43Artem Topchanyuk (Ukraine)0:08:48
44Oleksandr Polivoda (Ukraine)
45Martin Mahdar (Slovakia)0:09:00
46Nazar Jumabekov (Kazakhstan)
47Gorka Izagirre Insausti (Spain)
48Silver Ao (Estonia)0:09:04
49Rafael Andriato (Brazil)0:09:08
50Daniel Teklehaimanot (Eritrea)0:09:29
51Carlos Alexandre Manarelli (Brazil)0:09:32
52Andrei Krasilnikau (Belarus)
52Siarhei Papok (Belarus)
54Viesturs Luksevics (Latvia)
55Siarhei Novikau (Belarus)
56Stefan Denifl (Austria)
57Alexander Prishpetniy (Russian Federation)
57Pit Schlechter (Luxembourg)
59Sondre Gjerdevik Sörtveit (Norway)
60Jan Tratnik (Slovenia)
61Jahn Frederik Grue (Norway)
62David Veilleux (Canada)
63Andrey Solomennikov (Russian Federation)
64Luke Rowe (Great Britain)
65Vojtech Hacecky (Czech Republic)
66Romain Beney (Switzerland)
67Oleg Berdos (Republic of Moldova)
68John Degenkolb (Germany)0:09:37
69Petr Ignatenko (Russian Federation)0:16:48
70Egidijus Juodvalkis (Lithuania)
71Ryohei Komori (Japan)0:18:14
72Pedro Merino Criado (Spain)
DNFDennis Van Winden (Netherlands)
DNFLeigh Howard (Australia)
DNFSteven Kruijswijk (Netherlands)
DNFJens Keukeleire (Belgium)
DNFAngelo Pagani (Italy)
DNFDiego Ulissi (Italy)
DNFJelle Wallays (Belgium)
DNFJack Bobridge (Australia)
DNFMichael Matthews (Australia)
DNFJuan Villegas (Colombia)
DNFThimothy Roe (Australia)
DNFNiki Ostergaard (Denmark)
DNFHiginio Fernandez Suarez (Spain)
DNFBlaz Jarc (Slovenia)
DNFJakub Novak (Slovakia)
DNFKamil Zielinski (Poland)
DNFKenji Itami (Japan)
DNFSylwester Janiszewski (Poland)
DNFNik Burjek (Slovenia)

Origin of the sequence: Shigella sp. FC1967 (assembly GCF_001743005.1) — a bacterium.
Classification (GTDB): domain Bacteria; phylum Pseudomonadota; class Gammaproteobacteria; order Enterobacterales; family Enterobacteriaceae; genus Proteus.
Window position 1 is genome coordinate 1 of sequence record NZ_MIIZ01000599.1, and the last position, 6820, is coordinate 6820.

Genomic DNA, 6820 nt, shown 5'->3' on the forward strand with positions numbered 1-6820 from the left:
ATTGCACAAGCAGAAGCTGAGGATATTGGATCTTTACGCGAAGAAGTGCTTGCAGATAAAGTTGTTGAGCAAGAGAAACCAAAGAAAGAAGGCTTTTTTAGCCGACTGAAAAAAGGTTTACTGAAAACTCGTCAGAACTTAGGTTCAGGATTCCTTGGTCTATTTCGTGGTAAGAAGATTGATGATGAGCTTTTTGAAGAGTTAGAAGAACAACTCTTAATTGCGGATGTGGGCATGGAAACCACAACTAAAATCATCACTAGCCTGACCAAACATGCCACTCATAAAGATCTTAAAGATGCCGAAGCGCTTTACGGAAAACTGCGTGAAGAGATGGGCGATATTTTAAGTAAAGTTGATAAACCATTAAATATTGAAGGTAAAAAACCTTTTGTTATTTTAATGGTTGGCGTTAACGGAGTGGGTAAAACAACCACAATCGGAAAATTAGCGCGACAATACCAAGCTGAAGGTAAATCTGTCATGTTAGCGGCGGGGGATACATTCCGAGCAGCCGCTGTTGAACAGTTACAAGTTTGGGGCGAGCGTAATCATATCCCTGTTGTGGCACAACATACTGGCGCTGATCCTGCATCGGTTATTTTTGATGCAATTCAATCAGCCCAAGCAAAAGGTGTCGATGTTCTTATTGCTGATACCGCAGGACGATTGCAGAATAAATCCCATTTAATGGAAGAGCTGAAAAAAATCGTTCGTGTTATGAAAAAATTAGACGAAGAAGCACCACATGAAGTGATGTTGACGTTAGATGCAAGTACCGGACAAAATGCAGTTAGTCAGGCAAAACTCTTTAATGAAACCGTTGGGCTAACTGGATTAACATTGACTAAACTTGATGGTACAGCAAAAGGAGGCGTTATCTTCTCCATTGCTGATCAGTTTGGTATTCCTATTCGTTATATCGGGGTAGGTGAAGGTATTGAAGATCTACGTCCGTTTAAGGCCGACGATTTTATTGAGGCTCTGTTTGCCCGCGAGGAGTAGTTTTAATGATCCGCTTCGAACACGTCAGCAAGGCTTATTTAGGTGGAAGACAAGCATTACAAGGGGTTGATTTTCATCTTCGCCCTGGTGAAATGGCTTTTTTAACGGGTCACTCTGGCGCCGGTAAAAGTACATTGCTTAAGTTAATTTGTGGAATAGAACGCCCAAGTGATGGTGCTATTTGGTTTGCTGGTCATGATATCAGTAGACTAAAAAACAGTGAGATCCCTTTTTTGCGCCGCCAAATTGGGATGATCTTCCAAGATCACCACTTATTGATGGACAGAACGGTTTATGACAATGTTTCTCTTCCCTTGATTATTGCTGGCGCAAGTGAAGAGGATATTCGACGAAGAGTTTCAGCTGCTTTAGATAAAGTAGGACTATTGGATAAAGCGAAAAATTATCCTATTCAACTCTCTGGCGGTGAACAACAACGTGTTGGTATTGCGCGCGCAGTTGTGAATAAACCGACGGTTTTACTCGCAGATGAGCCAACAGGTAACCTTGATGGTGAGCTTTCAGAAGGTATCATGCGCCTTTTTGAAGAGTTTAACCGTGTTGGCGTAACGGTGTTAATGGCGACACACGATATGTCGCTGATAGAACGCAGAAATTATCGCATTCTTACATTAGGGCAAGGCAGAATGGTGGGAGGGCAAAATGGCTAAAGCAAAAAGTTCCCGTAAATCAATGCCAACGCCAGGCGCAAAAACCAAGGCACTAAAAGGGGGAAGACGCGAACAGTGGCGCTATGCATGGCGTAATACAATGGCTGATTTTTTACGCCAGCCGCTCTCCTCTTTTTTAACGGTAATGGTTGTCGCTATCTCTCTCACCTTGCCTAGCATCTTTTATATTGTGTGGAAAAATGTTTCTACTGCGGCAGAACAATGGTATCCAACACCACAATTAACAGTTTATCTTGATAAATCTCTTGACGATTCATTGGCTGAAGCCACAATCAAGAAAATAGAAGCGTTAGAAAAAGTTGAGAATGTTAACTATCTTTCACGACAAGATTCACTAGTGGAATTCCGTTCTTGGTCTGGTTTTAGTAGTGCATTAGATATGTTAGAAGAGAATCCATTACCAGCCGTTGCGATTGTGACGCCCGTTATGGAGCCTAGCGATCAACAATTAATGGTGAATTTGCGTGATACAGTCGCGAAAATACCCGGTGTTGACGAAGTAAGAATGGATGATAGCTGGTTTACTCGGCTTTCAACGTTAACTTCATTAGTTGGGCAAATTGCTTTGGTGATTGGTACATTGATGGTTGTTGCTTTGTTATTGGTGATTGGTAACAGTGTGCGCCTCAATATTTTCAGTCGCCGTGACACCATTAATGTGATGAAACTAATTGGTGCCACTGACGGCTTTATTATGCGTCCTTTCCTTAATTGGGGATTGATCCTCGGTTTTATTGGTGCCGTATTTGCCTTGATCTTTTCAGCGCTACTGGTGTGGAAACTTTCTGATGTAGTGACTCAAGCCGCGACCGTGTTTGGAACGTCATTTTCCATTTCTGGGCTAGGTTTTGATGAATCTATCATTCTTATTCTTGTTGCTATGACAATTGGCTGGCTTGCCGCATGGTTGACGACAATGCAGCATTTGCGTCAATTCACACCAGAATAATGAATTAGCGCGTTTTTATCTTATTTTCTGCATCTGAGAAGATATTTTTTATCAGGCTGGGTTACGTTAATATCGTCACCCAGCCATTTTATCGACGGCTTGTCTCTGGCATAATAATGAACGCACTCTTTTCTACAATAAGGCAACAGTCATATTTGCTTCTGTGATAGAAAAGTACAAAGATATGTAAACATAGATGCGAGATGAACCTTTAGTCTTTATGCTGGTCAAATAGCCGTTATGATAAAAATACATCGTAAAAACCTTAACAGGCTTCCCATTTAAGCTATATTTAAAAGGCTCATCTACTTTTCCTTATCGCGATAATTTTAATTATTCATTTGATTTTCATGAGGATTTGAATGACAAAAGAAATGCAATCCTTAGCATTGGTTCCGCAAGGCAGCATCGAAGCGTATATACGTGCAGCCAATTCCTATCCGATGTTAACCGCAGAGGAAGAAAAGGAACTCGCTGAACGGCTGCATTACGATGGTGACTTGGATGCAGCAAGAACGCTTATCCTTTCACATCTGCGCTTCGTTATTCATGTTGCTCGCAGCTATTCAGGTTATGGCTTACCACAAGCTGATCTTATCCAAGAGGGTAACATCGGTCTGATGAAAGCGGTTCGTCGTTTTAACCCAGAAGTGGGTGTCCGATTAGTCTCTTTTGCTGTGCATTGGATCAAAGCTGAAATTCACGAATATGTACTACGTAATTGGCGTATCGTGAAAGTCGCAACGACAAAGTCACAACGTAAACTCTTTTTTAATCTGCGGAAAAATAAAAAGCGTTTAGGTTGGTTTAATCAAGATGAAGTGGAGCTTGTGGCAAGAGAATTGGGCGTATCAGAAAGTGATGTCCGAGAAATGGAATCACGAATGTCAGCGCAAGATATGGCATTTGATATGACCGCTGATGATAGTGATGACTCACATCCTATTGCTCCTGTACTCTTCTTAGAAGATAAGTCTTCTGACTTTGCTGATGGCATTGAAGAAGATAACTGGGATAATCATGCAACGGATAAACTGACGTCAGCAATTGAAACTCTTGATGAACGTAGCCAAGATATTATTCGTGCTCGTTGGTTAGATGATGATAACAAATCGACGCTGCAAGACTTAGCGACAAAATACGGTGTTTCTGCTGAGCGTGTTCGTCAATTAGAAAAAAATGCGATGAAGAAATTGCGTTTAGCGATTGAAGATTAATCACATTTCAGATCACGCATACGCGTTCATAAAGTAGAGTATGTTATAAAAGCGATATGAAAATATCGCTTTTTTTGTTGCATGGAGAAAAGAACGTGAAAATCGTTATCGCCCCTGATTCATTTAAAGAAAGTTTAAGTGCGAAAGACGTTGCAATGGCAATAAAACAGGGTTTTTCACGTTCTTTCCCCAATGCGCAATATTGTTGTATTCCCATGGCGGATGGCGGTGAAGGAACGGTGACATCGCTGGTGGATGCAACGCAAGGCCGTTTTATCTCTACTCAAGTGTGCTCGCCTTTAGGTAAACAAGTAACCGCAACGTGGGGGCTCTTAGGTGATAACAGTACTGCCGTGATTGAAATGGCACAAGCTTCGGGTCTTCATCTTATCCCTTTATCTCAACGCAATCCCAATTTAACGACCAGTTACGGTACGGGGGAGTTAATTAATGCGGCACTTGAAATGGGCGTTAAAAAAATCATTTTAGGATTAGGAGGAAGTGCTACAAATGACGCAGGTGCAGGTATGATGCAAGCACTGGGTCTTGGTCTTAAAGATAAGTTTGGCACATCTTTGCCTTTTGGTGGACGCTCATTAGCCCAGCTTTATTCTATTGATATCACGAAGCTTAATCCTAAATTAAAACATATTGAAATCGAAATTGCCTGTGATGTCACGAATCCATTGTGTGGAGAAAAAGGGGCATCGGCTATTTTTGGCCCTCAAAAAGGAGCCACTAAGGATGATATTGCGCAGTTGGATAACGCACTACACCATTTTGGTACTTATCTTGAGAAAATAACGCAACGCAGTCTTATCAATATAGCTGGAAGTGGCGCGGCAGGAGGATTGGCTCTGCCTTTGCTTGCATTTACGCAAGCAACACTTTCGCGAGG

DNFYoshimitsu Hiratsuka (Japan)
DNFMartin Reimer (Germany)
DNFGregory Obando Brenes (Costa Rica)
DNFNelson Oliveira (Portugal)
DNFAlex Howes (United States Of America)
DNFNairo Alexander Quintana Rojas (Colombia)
DNFMartijn Keizer (Netherlands)
DNFTejay Van Garderen (United States Of America)
DNFNico Keinath (Germany)
DNFSergej Fuchs (Germany)
DNFKris Boeckmans (Belgium)
DNFTroels Ronning Vinther (Denmark)
DNFPeter Sagan (Slovakia)
DNFMartin Schöffmann (Austria)
DNFDaniel Schorn (Austria)
DNFFabricio Quiros (Costa Rica)
DNFAndrey Klyuev (Russian Federation)
DNFMcevoy Jonathan (Great Britain)
DNFRafael Valls Ferri (Spain)
DNFMichal Kwiatkowski (Poland)
DNFVegard Stake Laengen (Norway)
DNFJure Zagar (Slovenia)
DNFRasmus Guldhammer (Denmark)
DNFChris Barton (United States Of America)
DNFRamon Sinkeldam (Netherlands)
DNFAblay Shugaipov (Kazakhstan)
DNFAlfredo Cruz Bernaldez (Mexico)
DNFGuillaume Boivin (Canada)
DNFDavid Boily (Canada)
DNFPatrick Gretsch (Germany)
DNFDementev Yehor (Ukraine)
DNFClinton Robert Avery (New Zealand)
DNFChristian Schneeberger (Switzerland)
DNFAlexander Kristoff (Norway)
DNFJacobus Venter (South Africa)
DNFGabor Kasa (Serbia)
DNFMark Christian (Great Britain)
DNFPhuchong Sai-Udomsin (Thailand)
DNFMustafa Sayar (Turkey)
DNFNiv Libner (Israel)
DNFArmando Aguilar (Mexico)
DNFUgur Marmara (Turkey)
DNFRan Margaliot (Israel)
DNFOlamaei Mahdi (Islamic Republic of Iran)
DNFErick Rowsell (Great Britain)
DNFGideoni Monteiro (Brazil)
DNFEyup Karagobek (Turkey)
DNFSilver Schultz (Estonia)
DNFSam Bewley (New Zealand)
DNFPatrik Tybor (Slovakia)
DNFChristopher Juul Jensen (Denmark)
DNFRicky Eno Jorgensen (Denmark)
DNFEdgaras Kovaliovas (Lithuania)
DNFKirk Carlsen (United States Of America)
DNFRiccardo Zoidl (Austria)
DNFJonathan Fumeaux (Switzerland)
DNFPatrik Stenberg (Sweden)
DNFRyan Anderson (Canada)
DNFJuraj Sagan (Slovakia)
DNFEvaldas Siskevicius (Lithuania)
DNFJakub Novak (Czech Republic)
DNFSebastian Balck (Sweden)
DNFJonathan Monsalve (Venezuela)
DNFBalazs Simon (Hungary)
DNFBurry Stander (South Africa)
DNFGert Joeaar (Estonia)
DNFJaroslaw Marycz (Poland)
DNFAllan Morales (Costa Rica)
DNFMirac Kal (Turkey)
DNFJakub Kratochvila (Czech Republic)
DNFNatthapon Jeebthaworn (Thailand)
DNFZoltan Vigh (Hungary)
DNFKhakharman Merey (Kazakhstan)
DNFTurakit Boonratanathanakorn (Thailand)
DNFKrisztian Lovassy (Hungary)